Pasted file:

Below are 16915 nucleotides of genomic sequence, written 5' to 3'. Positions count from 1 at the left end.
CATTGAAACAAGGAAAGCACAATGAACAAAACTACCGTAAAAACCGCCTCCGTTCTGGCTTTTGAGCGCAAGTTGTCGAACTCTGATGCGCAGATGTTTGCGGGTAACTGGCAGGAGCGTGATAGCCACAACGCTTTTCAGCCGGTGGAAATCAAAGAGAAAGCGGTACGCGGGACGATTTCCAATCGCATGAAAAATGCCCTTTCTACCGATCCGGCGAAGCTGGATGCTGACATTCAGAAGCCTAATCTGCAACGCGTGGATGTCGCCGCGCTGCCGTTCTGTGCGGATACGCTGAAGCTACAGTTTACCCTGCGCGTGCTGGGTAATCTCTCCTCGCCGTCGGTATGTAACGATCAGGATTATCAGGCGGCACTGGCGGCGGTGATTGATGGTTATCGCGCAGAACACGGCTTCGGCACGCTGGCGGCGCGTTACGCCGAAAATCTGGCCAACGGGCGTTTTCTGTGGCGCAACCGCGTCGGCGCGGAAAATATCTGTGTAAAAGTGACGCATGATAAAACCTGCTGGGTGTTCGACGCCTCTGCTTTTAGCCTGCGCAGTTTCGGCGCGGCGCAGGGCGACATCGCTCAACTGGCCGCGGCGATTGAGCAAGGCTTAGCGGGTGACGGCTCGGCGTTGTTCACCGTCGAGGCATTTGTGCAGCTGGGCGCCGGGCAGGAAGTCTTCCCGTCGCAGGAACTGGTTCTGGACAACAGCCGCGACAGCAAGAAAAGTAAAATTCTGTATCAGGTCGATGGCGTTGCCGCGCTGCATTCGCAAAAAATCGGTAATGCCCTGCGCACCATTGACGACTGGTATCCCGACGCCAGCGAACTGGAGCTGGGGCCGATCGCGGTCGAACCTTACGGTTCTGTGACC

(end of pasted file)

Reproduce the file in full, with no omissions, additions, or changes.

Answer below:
Below are 16915 nucleotides of genomic sequence, written 5' to 3'. Positions count from 1 at the left end.
CATTGAAACAAGGAAAGCACAATGAACAAAACTACCGTAAAAACCGCCTCCGTTCTGGCTTTTGAGCGCAAGTTGTCGAACTCTGATGCGCAGATGTTTGCGGGTAACTGGCAGGAGCGTGATAGCCACAACGCTTTTCAGCCGGTGGAAATCAAAGAGAAAGCGGTACGCGGGACGATTTCCAATCGCATGAAAAATGCCCTTTCTACCGATCCGGCGAAGCTGGATGCTGACATTCAGAAGCCTAATCTGCAACGCGTGGATGTCGCCGCGCTGCCGTTCTGTGCGGATACGCTGAAGCTACAGTTTACCCTGCGCGTGCTGGGTAATCTCTCCTCGCCGTCGGTATGTAACGATCAGGATTATCAGGCGGCACTGGCGGCGGTGATTGATGGTTATCGCGCAGAACACGGCTTCGGCACGCTGGCGGCGCGTTACGCCGAAAATCTGGCCAACGGGCGTTTTCTGTGGCGCAACCGCGTCGGCGCGGAAAATATCTGTGTAAAAGTGACGCATGATAAAACCTGCTGGGTGTTCGACGCCTCTGCTTTTAGCCTGCGCAGTTTCGGCGCGGCGCAGGGCGACATCGCTCAACTGGCCGCGGCGATTGAGCAAGGCTTAGCGGGTGACGGCTCGGCGTTGTTCACCGTCGAGGCATTTGTGCAGCTGGGCGCCGGGCAGGAAGTCTTCCCGTCGCAGGAACTGGTTCTGGACAACAGCCGCGACAGCAAGAAAAGTAAAATTCTGTATCAGGTCGATGGCGTTGCCGCGCTGCATTCGCAAAAAATCGGTAATGCCCTGCGCACCATTGACGACTGGTATCCCGACGCCAGCGAACTGGAGCTGGGGCCGATCGCGGTCGAACCTTACGGTTCTGTGACC